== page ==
I know (roughly) what I'm going to be charging as I go into the PC biz, but I wont post it, for the reason Suzanne said. I like this site too much, to have to worry about a simple price amount.

Do you ever watch the Food Network show Recipe for Success? They have PC's and Dream Dinner "types" on semi-often. There's good info in them, including prices that they charge. If nothing else, don't be afraid to call some places like that to get a price.

Here's a few ideas of basics that I've written down for what I'm going to be trying to do, that freeze well...
Meatloaf (this should be a duh)
Soups and chilis
Any kind of casserole
Cookies (Yes already cooked cookies CAN be frozen)
Garlic Breads, Pizza Breads, etc.
Pastas IN sauces, not so well with pasta by itself.
BBQ (anything)

The list goes on and on. One idea you might try is just simply going to the grocery store, and look in the frozen foods section. Chances are, if it's a food, it's freezable.

Good luck, and I too hope you get some responses that help us all out.
Life without broccoli isn't really life, is it?
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Life without broccoli isn't really life, is it?
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post #4 of 7
The old anal chef would like to throw in that:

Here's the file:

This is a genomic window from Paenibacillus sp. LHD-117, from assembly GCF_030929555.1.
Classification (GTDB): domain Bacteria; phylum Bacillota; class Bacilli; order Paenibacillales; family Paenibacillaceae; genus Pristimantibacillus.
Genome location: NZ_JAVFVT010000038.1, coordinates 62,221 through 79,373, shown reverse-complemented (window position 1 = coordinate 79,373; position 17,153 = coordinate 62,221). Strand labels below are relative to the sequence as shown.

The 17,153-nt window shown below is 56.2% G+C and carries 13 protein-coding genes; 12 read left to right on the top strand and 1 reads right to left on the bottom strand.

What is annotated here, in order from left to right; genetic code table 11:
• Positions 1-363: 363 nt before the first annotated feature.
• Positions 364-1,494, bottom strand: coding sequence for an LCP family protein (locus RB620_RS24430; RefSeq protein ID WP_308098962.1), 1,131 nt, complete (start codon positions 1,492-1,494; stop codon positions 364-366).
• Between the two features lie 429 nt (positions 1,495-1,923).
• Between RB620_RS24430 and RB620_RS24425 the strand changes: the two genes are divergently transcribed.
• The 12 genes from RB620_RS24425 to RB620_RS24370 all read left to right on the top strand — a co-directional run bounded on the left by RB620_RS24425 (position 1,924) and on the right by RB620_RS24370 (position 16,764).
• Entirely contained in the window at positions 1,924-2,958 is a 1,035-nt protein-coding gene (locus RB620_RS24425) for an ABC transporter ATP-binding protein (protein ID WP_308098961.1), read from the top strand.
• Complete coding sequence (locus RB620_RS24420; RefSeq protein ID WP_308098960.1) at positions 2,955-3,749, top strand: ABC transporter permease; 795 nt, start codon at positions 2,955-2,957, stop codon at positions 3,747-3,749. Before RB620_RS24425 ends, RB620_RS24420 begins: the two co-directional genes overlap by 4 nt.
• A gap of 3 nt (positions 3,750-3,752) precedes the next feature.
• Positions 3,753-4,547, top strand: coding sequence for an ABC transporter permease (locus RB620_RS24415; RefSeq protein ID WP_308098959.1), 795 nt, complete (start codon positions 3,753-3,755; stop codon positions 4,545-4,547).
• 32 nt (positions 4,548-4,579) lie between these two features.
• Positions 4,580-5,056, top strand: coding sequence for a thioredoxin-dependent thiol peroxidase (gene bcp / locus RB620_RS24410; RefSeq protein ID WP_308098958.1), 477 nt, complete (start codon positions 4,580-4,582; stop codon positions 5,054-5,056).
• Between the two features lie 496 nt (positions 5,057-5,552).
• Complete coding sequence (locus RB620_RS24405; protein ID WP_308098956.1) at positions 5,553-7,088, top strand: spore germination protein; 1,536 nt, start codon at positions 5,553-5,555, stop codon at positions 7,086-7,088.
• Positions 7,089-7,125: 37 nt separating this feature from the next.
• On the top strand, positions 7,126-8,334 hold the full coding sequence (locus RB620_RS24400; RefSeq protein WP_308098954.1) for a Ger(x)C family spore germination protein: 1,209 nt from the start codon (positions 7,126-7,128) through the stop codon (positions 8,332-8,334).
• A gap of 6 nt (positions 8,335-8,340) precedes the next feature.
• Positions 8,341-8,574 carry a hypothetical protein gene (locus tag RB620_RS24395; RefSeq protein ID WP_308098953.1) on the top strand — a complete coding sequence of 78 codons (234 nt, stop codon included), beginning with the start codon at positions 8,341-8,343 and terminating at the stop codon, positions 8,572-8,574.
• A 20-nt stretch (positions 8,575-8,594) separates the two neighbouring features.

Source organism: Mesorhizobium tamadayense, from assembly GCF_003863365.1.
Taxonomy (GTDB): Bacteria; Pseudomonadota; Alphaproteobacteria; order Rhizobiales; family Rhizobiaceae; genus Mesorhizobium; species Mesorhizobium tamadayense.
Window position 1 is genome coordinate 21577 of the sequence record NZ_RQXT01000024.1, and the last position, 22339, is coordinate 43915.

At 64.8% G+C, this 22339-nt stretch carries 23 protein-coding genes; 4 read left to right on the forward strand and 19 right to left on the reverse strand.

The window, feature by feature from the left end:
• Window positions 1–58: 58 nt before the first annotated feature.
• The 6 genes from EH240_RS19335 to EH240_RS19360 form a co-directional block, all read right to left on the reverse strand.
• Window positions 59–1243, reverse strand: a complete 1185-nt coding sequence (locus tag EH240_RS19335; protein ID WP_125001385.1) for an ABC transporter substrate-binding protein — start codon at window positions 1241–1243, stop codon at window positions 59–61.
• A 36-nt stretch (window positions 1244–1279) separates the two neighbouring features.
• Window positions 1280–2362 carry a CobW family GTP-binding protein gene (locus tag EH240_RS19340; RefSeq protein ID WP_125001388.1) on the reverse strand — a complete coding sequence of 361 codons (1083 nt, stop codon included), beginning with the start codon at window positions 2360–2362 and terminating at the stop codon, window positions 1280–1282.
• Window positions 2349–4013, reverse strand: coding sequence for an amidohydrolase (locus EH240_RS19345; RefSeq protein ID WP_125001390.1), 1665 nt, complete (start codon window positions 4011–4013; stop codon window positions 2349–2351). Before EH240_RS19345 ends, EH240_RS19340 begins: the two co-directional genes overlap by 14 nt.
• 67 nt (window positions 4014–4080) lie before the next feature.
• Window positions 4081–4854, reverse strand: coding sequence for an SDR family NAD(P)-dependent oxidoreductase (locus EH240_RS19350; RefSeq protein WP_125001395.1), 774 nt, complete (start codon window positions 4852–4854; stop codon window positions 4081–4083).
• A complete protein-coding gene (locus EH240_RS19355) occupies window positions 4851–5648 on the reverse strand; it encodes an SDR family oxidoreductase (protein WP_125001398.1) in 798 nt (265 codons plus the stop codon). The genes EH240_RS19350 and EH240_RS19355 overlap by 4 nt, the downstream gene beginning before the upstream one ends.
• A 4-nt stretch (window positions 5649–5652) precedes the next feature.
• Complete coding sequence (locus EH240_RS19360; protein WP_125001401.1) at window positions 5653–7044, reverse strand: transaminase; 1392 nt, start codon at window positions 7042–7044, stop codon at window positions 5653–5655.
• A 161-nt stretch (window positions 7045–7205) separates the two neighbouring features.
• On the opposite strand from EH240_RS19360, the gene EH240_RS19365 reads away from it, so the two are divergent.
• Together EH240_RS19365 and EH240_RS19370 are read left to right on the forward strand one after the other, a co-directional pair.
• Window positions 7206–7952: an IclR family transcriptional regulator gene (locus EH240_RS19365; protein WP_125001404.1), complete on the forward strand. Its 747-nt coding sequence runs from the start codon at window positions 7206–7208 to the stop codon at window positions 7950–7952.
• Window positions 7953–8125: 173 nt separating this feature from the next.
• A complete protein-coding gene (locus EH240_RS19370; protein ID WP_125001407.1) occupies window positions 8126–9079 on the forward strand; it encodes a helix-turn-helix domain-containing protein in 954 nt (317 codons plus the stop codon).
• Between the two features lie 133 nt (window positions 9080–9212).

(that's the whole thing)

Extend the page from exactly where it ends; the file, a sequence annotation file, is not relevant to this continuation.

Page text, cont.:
Please take a sanitation or food handling course before you get started.
Please don't take offence to this. I'm not implying anything. It's just that soo many people seem to write this off as common sense. It's anything but. You need to know times and temps, especially if you are creating a liability from your service. There are formulations for chilling and freezing, how long food items can be out for preperation etc.
I only say this because PCing is becoming soo popular, that it is set up for a crash on sanitation. I've already seen a hidden camera thing done in Houston.
pan

Never! Live To Work!:::::::Work To Live!::Life Is To Short!!
Paninicakes.com

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Never! Live To Work!:::::::Work To Live!::Life Is To Short!!
Paninicakes.com

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post #5 of 7
I agree with the sanitation/food handling course.